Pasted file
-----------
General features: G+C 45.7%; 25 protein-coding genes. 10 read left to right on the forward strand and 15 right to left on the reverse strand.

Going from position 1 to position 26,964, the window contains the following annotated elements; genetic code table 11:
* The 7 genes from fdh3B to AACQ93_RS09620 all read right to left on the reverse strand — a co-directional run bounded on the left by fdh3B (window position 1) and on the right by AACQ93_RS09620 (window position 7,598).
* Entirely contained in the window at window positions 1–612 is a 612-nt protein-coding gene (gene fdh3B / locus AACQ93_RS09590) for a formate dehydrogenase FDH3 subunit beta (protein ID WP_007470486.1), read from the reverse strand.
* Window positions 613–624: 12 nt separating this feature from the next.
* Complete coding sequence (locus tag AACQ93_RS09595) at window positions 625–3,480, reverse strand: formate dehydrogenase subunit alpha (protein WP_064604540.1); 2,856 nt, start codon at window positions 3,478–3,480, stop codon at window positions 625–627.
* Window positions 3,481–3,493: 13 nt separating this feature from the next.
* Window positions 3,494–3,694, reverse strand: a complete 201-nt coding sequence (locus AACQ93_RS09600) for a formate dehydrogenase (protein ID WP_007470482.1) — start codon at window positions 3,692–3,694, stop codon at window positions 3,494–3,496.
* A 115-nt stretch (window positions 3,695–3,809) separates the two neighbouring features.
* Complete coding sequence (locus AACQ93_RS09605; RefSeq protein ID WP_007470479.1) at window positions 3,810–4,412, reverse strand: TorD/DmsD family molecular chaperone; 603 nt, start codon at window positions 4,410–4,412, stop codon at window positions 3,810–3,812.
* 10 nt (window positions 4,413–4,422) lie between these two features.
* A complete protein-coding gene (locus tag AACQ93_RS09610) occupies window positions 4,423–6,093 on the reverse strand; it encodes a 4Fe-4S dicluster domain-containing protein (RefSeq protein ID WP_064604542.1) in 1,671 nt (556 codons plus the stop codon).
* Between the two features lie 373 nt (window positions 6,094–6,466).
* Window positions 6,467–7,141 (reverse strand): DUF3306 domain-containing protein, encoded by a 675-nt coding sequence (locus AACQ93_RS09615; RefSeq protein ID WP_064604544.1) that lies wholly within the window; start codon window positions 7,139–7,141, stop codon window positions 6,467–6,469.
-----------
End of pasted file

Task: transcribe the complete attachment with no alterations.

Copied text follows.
General features: G+C 45.7%; 25 protein-coding genes. 10 read left to right on the forward strand and 15 right to left on the reverse strand.

Going from position 1 to position 26,964, the window contains the following annotated elements; genetic code table 11:
* The 7 genes from fdh3B to AACQ93_RS09620 all read right to left on the reverse strand — a co-directional run bounded on the left by fdh3B (window position 1) and on the right by AACQ93_RS09620 (window position 7,598).
* Entirely contained in the window at window positions 1–612 is a 612-nt protein-coding gene (gene fdh3B / locus AACQ93_RS09590) for a formate dehydrogenase FDH3 subunit beta (protein ID WP_007470486.1), read from the reverse strand.
* Window positions 613–624: 12 nt separating this feature from the next.
* Complete coding sequence (locus tag AACQ93_RS09595) at window positions 625–3,480, reverse strand: formate dehydrogenase subunit alpha (protein WP_064604540.1); 2,856 nt, start codon at window positions 3,478–3,480, stop codon at window positions 625–627.
* Window positions 3,481–3,493: 13 nt separating this feature from the next.
* Window positions 3,494–3,694, reverse strand: a complete 201-nt coding sequence (locus AACQ93_RS09600) for a formate dehydrogenase (protein ID WP_007470482.1) — start codon at window positions 3,692–3,694, stop codon at window positions 3,494–3,496.
* A 115-nt stretch (window positions 3,695–3,809) separates the two neighbouring features.
* Complete coding sequence (locus AACQ93_RS09605; RefSeq protein ID WP_007470479.1) at window positions 3,810–4,412, reverse strand: TorD/DmsD family molecular chaperone; 603 nt, start codon at window positions 4,410–4,412, stop codon at window positions 3,810–3,812.
* 10 nt (window positions 4,413–4,422) lie between these two features.
* A complete protein-coding gene (locus tag AACQ93_RS09610) occupies window positions 4,423–6,093 on the reverse strand; it encodes a 4Fe-4S dicluster domain-containing protein (RefSeq protein ID WP_064604542.1) in 1,671 nt (556 codons plus the stop codon).
* Between the two features lie 373 nt (window positions 6,094–6,466).
* Window positions 6,467–7,141 (reverse strand): DUF3306 domain-containing protein, encoded by a 675-nt coding sequence (locus AACQ93_RS09615; RefSeq protein ID WP_064604544.1) that lies wholly within the window; start codon window positions 7,139–7,141, stop codon window positions 6,467–6,469.